3 Tips To Make Crisis Communications Easy [INFOGRAPHIC]
Damage limitation is defined as, “all efforts made to minimize the negative effects of a crisis on reputation and/or business.” And to PR professionals everywhere, crisis communications is one of the most challenging aspects of their day-to-day work-lives.
We see it far too often where companies and organizations aren’t prepared for crisis situations (see United Airlines). One major obstacle to executing an impactful crisis communications effort is timing.
Here are three tips to help your team save crucial minutes when responding to a crisis situation.
Put time into your preparation
Having a contingency plan for most situations can prove to be very effective in how well your organization responds to crises. While this process can be daunting and time-consuming, it will pay off if and when a crisis occurs.
A contingency plan can take several forms, but generally usually includes a strategy for nearly every imaginable situation that could occur.
Monitor for situations that could turn south
Use the tools you have at your disposal to monitor situations and trends that could spell trouble for your organization. This step is simple and can easily be done alongside daily media monitoring.
Keep your response quick and considerate
Time is of the essence during a crisis. When outlining your response plan, it is important to keep timing in mind. No crisis is the same and neither is the expected response time. Having a clear understanding of your audience’s expectations can make the process for issuing a response clear and concise.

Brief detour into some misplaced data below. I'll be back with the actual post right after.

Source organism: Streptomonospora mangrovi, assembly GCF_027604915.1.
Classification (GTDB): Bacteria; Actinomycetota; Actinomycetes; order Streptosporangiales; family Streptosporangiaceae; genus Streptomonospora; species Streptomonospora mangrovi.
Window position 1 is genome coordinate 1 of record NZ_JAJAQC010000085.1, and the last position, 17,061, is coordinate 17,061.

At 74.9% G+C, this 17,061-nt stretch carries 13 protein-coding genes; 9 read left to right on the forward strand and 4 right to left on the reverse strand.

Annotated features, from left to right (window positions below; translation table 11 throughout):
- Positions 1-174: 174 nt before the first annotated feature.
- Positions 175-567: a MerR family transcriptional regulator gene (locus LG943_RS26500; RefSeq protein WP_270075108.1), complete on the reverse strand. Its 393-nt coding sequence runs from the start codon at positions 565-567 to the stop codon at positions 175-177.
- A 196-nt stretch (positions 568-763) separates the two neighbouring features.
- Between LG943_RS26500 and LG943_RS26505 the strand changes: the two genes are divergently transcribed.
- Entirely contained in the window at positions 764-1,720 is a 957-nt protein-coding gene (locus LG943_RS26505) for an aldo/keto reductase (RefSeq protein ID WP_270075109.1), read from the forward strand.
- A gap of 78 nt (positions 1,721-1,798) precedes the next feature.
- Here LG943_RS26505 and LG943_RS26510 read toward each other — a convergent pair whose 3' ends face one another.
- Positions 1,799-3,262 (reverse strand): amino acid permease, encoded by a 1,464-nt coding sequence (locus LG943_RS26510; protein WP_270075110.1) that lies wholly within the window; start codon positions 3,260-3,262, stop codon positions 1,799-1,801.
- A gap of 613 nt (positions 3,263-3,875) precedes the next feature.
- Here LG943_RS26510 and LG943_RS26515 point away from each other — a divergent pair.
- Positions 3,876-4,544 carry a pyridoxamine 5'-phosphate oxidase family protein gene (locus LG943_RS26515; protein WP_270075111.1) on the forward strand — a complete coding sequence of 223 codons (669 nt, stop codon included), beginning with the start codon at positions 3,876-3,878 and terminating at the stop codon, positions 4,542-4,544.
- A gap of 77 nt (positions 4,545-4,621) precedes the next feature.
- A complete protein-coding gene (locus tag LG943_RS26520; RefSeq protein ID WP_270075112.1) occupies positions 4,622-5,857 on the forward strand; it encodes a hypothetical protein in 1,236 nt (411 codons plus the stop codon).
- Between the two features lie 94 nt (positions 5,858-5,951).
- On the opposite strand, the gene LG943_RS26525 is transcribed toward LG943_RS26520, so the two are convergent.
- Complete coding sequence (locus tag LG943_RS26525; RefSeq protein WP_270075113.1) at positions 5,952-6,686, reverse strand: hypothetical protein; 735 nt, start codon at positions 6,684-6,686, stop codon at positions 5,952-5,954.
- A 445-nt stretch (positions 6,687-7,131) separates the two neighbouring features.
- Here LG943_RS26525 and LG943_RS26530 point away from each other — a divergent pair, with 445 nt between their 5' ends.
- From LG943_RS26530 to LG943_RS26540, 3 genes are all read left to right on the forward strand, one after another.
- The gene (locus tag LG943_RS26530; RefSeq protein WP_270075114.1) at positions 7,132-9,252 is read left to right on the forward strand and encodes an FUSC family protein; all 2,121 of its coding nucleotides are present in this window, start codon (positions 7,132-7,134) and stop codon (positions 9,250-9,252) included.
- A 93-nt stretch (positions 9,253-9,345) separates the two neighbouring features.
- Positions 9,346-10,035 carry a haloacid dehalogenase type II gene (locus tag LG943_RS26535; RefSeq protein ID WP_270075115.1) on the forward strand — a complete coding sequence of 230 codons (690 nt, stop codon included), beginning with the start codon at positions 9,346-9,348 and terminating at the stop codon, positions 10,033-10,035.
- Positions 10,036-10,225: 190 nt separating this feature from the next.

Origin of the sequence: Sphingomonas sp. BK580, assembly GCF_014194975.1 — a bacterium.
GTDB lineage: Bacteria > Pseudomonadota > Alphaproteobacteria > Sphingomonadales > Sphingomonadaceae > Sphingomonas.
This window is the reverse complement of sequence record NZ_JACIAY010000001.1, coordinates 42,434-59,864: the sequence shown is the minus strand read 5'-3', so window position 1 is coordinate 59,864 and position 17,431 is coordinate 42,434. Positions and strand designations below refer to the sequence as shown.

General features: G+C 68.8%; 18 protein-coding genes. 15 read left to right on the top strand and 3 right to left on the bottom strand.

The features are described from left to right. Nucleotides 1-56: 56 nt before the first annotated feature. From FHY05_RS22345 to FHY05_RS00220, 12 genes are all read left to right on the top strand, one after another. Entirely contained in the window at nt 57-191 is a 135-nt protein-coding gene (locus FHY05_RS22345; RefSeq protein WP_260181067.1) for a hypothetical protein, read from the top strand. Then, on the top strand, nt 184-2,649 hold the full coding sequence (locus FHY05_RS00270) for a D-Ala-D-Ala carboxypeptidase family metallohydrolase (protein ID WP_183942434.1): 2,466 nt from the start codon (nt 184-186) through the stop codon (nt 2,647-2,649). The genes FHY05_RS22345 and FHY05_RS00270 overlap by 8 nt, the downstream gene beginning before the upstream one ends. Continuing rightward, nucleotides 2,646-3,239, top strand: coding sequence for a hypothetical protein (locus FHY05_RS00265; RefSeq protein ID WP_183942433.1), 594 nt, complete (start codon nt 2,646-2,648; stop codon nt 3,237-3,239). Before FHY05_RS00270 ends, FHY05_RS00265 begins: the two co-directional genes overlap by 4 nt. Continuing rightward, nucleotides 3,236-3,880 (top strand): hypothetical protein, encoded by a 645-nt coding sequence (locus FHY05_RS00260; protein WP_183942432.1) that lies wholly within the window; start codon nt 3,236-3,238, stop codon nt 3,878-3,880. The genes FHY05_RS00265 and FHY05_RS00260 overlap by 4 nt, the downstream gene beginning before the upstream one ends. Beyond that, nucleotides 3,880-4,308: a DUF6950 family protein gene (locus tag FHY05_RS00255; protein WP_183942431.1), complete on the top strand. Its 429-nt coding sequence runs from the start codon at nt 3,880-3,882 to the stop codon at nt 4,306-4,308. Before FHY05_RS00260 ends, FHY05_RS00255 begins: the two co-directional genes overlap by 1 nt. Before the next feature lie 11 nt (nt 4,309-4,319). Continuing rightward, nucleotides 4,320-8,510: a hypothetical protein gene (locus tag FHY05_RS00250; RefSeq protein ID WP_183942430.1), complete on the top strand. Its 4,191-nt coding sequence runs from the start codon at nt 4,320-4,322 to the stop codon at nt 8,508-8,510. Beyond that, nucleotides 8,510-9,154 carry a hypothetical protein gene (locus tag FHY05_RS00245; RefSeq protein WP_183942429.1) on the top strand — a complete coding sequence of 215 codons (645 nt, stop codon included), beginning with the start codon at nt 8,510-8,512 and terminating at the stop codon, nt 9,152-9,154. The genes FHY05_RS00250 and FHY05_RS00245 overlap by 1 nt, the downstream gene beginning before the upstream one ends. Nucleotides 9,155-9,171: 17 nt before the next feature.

Your answer to a crisis can’t just be quick – it must be considerate. Companies often receive additional backlash for seeming “unconcerned” in how they respond to crisis situations. Taking the necessary time to understand your organization’s position can help you avoid an additional crisis from forming.
· Don’t forget who your audience(s) is – make sure your responses are clear and understood by your stakeholders.
· Leverage social media to take the message straight to those who are affected by the crisis.
· Keep a budget set aside for these situations to ensure that adequate amounts of time and resources can be used to reach a resolution.
Any crisis situation makes it easy to jump to conclusions, but it’s important to avoid doing so. When a crisis does strike, ensuring that the appropriate plans and personnel are in place will make executing a response much easier.
Perhaps the best crisis communications practice is what your grandmother used to tell you as a child, “honesty is the best policy.”
For help defining your crisis communications strategy, visit aboutsage.com/connect.